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Tanadini, Matteo
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Dzulkifli, Dzaeman
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Godfray, H. Charles J.
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Godoong, Elia
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Nilus, Reuben
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Ong, Robert C.
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Schmid, Bernhard
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Sinun, Waidi
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Snaddon, Jake L.
31a601f7-c9b0-45e2-b59b-fda9a0c5a54b
Snoep, Martijn
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Tangki, Hamzah
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Tay, John
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Ulok, Philip
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Sau Wai, Yap
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Weilenmann, Maja
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Reynolds, Glen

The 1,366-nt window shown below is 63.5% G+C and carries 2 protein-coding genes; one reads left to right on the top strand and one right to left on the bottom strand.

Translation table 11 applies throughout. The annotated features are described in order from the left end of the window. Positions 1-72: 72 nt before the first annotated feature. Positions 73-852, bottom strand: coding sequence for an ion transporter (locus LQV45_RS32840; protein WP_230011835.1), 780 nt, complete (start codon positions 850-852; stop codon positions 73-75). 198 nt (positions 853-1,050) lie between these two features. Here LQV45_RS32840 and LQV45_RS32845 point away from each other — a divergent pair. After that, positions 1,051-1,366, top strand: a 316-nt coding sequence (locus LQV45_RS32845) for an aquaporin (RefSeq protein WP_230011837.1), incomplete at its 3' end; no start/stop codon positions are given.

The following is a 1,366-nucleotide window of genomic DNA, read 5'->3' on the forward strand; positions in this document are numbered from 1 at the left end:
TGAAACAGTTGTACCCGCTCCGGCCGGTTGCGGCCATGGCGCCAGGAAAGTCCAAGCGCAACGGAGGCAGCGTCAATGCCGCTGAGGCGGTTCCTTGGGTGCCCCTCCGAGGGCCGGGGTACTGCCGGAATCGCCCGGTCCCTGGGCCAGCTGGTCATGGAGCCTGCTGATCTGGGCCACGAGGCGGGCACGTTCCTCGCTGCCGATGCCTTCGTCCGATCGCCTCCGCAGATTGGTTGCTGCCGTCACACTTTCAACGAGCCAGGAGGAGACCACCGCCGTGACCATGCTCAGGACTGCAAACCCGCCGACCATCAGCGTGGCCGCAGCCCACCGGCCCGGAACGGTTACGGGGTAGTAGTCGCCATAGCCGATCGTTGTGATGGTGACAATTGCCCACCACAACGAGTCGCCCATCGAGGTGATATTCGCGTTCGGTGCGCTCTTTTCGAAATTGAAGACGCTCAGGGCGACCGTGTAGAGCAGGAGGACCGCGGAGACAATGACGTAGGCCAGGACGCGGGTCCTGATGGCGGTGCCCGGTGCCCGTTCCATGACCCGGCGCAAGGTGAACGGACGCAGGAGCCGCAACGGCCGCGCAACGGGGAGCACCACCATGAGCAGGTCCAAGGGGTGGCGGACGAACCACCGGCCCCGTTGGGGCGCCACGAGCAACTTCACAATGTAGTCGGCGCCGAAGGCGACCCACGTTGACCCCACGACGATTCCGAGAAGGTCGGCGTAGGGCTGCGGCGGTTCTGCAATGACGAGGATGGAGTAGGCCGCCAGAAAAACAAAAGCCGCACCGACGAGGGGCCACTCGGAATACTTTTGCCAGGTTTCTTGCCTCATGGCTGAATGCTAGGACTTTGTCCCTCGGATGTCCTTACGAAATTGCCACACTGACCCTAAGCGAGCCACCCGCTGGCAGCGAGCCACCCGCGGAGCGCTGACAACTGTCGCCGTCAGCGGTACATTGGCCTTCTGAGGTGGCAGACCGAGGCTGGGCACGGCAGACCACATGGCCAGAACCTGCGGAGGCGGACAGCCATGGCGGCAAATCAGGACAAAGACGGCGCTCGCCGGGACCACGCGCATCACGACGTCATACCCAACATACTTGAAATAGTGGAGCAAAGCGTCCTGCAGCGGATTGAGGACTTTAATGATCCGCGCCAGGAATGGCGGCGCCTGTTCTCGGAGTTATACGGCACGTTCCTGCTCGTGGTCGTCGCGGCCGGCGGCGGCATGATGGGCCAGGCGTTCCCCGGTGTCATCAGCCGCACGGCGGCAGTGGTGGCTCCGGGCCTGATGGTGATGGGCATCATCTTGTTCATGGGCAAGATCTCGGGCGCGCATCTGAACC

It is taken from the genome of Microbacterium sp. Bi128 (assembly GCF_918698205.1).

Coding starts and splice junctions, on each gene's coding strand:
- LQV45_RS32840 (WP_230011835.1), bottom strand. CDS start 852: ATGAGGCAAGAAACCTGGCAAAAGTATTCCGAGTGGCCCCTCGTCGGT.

eb380c3d-218d-4dfd-9319-e2c58f34ebcb
Hector, Andy
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Tuck, Sean L., O'Brien, Michael J., Philipson, Christopher D., Saner, Phillipe, Tanadini, Matteo, Dzulkifli, Dzaeman, Godfray, H. Charles J., Godoong, Elia, Nilus, Reuben, Ong, Robert C., Schmid, Bernhard, Sinun, Waidi, Snaddon, Jake L., Snoep, Martijn, Tangki, Hamzah, Tay, John, Ulok, Philip, Sau Wai, Yap, Weilenmann, Maja, Reynolds, Glen and Hector, Andy (2016) The value of biodiversity for the functioning of tropical forests: insurance effects during the first decade of the Sabah Biodiversity Experiment. Proceedings of the Royal Society B: Biological Sciences, 283 (1844), 1-10, [20161451]. (doi:10.1098/rspb.2016.1451). (PMID:27928046)